Earlier this year, a Goldman Sachs report said AI could replace the equivalent of 300 million full-time jobs.
“We already saw this in the technology bubble of the 2000s, disruptions always lead companies to relocate within their structure,” says Javier Molina, senior markets analyst at eToro.
“On the one hand, we see strategic changes and closure of divisions and, on the other, a reorientation towards Artificial Intelligence. This leads to the elimination of certain jobs in many processes that are automatic”, says Molina.
It’s the way to increase productivity.
2. The memory of 2022 and the closure of projects
The technology sector shed 168,032 jobs in 2023 and was responsible for the highest number of layoffs across all industries, according to a report from consultancy Challenger, Gray & Christmas, Inc.
Amid the wave of euphoria over the success they achieved during the pandemic, many Silicon Valley companies increased hiring and expanded their growth plans with the idea that the wind would continue to blow in their favor.
But that’s not how it happened, and when the winds changed, mass layoffs began in 2022, which continued through much of 2023.
Another reason that conspired against the new projects was the increase in interest rates by the Federal Reserve, the American Central Bank, in response to uncontrolled inflation.
Borrowing money is now more expensive and many technology companies require a lot of capital, especially in the early stages of development.
“The recent increases in interest rates have accentuated the limit situation of many projects, which in other times could invest, aspiring to grow and achieve profits at a later stage”, says Andrés Allende, manager of the DIP Value Catalyst fund at A&G funds.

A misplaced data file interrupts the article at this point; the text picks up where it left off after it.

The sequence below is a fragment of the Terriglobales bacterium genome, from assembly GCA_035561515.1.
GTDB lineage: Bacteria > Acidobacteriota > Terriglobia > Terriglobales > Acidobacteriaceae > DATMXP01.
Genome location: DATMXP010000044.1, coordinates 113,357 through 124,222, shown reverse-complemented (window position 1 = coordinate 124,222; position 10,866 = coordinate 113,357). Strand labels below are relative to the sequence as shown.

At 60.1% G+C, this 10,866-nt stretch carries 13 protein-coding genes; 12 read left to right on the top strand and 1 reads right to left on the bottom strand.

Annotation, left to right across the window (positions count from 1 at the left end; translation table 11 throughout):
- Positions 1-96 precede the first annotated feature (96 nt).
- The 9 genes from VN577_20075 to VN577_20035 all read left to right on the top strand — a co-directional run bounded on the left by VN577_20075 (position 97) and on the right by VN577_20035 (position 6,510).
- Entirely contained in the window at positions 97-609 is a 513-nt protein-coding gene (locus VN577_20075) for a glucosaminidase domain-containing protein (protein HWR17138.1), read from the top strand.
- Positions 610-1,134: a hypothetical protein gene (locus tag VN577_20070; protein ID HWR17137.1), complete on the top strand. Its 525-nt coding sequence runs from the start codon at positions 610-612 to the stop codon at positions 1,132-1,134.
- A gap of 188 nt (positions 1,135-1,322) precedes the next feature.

“However, now, the domino effect of more expensive financing has dried up investments. This leads to the closure of more and more technological projects”, he adds.
With the cuts, companies seek to be as healthy as possible in a time of economic uncertainty.
“Below the ‘mega-caps’ (megacapitalization companies), many smaller companies are going through very difficult times, which explains the reductions in headcount,” says Prunas, from ODDO.
3. A brutal cycle
And even mega-caps have resorted to cost-cutting to satiate their investors’ demand for higher profits.
But “technology cycles tend to be like this, abrupt… but also faster and more flexible. Soon, many of these companies and projects will adapt and innovate again. Those that survive may once again have very promising opportunities”, explains Allende.
“Until the new cycle comes to life – we are already starting to see some signs – the difficulties in the technology sector could significantly impact consumption and investment in other sectors, as tech jobs often have income levels well above average”, adds the A&G specialist.
Analysts agree that it is necessary to differentiate what happens in small companies, which is a matter of survival, from what happens with technology giants, which have more margin and large amounts of capital to face turbulence.